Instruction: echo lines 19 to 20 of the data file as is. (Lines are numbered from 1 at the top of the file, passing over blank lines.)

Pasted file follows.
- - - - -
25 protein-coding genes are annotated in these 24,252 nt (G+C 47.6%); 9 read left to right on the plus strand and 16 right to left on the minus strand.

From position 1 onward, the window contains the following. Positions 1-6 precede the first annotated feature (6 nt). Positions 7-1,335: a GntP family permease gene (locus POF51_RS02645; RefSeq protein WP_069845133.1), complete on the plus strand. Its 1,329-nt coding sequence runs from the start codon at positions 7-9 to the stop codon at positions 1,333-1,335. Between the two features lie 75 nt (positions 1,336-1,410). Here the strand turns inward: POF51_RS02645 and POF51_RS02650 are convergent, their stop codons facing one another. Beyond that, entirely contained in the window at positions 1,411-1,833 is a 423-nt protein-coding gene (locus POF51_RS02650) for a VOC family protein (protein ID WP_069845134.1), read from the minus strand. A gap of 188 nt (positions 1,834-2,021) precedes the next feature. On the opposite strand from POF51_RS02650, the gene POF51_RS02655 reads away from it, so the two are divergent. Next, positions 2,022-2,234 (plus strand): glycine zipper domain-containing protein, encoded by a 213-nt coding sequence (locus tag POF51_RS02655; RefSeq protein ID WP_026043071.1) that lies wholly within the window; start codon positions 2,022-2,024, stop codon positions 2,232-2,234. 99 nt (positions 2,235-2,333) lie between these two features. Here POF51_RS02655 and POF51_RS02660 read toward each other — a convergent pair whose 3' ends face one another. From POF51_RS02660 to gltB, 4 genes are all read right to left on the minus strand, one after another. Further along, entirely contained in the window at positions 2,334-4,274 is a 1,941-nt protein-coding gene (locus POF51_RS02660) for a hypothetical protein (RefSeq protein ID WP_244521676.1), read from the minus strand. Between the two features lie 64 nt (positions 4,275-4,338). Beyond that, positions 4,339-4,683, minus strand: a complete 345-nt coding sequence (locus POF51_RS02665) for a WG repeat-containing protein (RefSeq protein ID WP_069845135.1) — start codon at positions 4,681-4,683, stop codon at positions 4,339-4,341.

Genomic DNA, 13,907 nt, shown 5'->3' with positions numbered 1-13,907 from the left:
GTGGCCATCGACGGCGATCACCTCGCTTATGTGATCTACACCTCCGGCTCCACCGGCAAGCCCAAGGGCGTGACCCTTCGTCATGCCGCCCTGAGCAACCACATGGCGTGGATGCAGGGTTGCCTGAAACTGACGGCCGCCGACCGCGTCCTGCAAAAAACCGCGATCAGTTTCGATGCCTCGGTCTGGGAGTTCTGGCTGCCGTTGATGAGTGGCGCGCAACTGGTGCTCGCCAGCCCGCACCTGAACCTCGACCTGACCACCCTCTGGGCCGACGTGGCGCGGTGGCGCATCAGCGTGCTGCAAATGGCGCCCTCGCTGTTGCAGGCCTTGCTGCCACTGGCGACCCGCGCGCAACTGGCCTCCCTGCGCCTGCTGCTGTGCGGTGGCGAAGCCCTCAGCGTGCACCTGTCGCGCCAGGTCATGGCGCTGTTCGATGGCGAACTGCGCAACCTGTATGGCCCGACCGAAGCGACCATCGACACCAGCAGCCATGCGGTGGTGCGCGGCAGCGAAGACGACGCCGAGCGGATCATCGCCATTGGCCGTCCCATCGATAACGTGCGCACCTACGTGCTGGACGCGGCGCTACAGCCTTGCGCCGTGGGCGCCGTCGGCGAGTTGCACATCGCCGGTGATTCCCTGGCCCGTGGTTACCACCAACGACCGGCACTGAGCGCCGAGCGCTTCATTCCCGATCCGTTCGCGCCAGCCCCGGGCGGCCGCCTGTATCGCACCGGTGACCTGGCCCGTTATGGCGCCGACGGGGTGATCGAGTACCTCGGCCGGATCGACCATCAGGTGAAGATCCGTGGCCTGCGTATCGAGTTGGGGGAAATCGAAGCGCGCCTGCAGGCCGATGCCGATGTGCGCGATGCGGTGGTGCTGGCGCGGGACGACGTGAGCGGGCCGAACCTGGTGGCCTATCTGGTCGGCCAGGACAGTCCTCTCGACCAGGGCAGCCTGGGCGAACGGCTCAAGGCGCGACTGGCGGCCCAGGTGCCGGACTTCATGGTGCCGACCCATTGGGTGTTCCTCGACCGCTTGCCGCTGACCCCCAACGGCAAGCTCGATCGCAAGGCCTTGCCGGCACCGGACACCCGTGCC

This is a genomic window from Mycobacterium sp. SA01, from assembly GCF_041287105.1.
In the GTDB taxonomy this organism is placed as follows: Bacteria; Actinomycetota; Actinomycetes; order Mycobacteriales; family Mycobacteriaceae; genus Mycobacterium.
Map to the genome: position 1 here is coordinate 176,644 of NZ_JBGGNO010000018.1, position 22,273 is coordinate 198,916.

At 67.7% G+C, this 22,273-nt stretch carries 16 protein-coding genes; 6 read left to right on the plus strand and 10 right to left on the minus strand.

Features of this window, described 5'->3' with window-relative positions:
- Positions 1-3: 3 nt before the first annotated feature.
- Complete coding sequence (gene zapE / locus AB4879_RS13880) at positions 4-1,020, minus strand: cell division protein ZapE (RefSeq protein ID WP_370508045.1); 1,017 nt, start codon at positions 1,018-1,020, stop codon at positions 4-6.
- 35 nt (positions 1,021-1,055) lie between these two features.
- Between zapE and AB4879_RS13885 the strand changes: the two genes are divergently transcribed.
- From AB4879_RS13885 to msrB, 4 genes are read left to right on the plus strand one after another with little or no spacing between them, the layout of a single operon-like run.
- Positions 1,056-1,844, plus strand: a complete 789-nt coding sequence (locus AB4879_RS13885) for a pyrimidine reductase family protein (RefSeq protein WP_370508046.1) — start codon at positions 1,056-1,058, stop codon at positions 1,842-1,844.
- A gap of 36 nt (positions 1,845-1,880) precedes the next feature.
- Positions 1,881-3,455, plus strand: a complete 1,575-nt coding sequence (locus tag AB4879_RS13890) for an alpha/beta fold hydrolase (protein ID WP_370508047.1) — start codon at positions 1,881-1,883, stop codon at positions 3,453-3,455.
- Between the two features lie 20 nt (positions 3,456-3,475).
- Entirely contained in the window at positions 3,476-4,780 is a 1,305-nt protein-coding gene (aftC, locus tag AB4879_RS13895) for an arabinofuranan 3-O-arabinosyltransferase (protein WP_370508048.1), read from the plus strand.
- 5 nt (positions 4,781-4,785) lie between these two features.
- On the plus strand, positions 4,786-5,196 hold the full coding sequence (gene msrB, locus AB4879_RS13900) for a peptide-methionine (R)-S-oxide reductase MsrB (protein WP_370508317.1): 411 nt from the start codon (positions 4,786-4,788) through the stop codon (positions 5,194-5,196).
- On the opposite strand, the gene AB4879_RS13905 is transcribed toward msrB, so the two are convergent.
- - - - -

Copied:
- Entirely contained in the window at positions 3,476-4,780 is a 1,305-nt protein-coding gene (aftC, locus tag AB4879_RS13895) for an arabinofuranan 3-O-arabinosyltransferase (protein WP_370508048.1), read from the plus strand.
- 5 nt (positions 4,781-4,785) lie between these two features.